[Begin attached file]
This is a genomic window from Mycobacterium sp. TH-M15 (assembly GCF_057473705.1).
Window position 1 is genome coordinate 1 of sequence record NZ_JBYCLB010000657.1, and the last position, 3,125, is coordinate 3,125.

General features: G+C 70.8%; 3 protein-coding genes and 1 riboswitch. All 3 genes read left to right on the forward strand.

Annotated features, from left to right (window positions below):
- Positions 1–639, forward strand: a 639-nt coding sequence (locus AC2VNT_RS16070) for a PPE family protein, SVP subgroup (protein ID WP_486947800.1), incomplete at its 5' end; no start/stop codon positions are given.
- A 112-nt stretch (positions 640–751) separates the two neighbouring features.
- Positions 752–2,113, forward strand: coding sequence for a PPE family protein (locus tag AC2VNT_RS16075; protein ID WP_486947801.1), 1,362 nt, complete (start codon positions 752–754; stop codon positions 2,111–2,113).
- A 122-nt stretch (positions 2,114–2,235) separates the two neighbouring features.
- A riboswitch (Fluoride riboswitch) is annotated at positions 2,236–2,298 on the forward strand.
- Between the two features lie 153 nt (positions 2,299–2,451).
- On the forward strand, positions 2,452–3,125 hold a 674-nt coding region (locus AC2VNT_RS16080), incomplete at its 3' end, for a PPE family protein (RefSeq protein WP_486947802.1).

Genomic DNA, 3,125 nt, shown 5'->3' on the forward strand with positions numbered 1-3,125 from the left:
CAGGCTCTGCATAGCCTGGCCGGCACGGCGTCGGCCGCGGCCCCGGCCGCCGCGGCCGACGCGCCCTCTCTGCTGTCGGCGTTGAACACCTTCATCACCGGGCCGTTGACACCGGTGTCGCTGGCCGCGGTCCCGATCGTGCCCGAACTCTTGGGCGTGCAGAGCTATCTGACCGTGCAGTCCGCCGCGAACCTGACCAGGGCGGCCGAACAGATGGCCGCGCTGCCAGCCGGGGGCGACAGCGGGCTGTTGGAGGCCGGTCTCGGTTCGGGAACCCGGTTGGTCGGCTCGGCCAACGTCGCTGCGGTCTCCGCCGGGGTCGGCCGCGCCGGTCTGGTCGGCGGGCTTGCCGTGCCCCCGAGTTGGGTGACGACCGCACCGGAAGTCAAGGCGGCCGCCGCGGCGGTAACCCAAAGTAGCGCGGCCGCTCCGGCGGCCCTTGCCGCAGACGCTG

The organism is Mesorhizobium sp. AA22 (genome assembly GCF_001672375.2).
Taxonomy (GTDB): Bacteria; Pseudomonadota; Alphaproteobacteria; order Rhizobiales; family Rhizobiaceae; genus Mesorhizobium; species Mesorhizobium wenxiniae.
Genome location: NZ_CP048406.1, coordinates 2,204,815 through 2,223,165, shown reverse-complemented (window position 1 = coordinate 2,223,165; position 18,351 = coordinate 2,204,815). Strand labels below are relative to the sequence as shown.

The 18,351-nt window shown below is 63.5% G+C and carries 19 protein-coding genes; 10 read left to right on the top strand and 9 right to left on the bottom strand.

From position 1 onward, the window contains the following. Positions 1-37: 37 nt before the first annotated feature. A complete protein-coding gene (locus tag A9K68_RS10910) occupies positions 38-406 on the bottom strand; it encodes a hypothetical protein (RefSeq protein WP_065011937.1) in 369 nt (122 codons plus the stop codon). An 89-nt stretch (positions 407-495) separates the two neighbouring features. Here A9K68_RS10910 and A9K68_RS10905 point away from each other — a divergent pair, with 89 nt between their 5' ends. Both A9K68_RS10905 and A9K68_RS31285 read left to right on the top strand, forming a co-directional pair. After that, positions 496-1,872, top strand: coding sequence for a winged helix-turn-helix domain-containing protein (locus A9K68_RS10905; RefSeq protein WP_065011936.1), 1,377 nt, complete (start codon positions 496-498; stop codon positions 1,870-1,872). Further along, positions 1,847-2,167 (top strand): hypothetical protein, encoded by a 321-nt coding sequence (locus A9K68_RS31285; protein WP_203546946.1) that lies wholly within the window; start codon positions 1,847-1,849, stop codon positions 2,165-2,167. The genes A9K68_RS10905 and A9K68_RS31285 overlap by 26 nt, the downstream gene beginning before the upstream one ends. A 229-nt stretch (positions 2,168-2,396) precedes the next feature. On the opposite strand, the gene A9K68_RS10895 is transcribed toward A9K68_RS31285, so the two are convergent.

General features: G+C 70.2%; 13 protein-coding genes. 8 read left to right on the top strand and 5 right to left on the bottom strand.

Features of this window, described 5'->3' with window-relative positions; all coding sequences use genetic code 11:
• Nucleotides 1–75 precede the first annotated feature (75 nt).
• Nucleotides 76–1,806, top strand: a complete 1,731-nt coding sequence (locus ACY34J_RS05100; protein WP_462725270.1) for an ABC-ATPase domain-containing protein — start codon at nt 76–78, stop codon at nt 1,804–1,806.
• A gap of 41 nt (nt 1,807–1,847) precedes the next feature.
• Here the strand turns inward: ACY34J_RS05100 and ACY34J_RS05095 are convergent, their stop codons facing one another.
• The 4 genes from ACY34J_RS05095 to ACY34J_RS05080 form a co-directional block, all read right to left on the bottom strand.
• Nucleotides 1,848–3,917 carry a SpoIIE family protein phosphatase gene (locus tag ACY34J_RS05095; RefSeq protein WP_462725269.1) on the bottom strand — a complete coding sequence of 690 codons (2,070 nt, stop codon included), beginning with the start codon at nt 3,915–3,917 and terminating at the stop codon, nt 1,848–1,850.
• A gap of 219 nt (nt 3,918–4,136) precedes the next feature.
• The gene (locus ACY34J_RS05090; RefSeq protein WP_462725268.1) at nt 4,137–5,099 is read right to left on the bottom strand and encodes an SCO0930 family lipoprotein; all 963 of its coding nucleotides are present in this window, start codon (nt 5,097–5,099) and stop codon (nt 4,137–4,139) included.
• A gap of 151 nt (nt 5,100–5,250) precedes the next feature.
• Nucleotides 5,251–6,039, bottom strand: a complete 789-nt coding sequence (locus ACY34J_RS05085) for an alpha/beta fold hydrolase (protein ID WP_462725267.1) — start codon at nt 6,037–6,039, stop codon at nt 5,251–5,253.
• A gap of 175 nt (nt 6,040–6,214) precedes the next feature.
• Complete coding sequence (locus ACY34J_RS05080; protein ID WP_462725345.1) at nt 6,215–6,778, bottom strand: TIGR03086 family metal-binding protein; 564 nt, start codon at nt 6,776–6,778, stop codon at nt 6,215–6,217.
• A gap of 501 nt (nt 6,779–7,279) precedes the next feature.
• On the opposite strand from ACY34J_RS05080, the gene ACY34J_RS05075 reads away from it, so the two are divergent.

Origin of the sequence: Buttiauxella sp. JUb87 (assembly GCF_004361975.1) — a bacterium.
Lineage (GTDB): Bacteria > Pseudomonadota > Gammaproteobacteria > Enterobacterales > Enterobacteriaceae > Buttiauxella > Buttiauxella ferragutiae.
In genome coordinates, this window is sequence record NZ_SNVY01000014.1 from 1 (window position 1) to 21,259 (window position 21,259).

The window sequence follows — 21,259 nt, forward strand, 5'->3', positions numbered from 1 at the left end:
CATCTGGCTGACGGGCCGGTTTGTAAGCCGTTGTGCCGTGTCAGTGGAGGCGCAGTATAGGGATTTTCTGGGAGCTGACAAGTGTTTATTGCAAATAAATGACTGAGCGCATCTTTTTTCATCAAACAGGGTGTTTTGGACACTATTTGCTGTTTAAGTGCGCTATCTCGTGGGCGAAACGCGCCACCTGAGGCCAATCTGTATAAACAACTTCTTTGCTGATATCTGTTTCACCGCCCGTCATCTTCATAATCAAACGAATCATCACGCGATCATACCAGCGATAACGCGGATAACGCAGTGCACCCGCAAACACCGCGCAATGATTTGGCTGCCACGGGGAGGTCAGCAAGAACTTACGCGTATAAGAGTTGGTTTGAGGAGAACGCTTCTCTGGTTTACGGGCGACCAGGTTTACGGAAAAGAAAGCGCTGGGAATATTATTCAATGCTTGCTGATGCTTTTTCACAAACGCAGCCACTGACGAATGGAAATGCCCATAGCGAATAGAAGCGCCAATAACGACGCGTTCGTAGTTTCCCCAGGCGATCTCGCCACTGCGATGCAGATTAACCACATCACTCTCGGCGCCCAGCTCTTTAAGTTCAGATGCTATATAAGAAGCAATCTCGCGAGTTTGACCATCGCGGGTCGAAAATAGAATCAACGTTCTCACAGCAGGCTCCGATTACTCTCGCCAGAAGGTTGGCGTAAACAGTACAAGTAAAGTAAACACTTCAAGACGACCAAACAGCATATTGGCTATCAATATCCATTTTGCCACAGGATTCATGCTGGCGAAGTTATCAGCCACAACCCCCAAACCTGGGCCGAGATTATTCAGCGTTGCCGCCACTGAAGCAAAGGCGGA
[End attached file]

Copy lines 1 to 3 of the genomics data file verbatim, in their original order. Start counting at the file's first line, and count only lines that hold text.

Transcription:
This is a genomic window from Mycobacterium sp. TH-M15 (assembly GCF_057473705.1).
Window position 1 is genome coordinate 1 of sequence record NZ_JBYCLB010000657.1, and the last position, 3,125, is coordinate 3,125.

General features: G+C 70.8%; 3 protein-coding genes and 1 riboswitch. All 3 genes read left to right on the forward strand.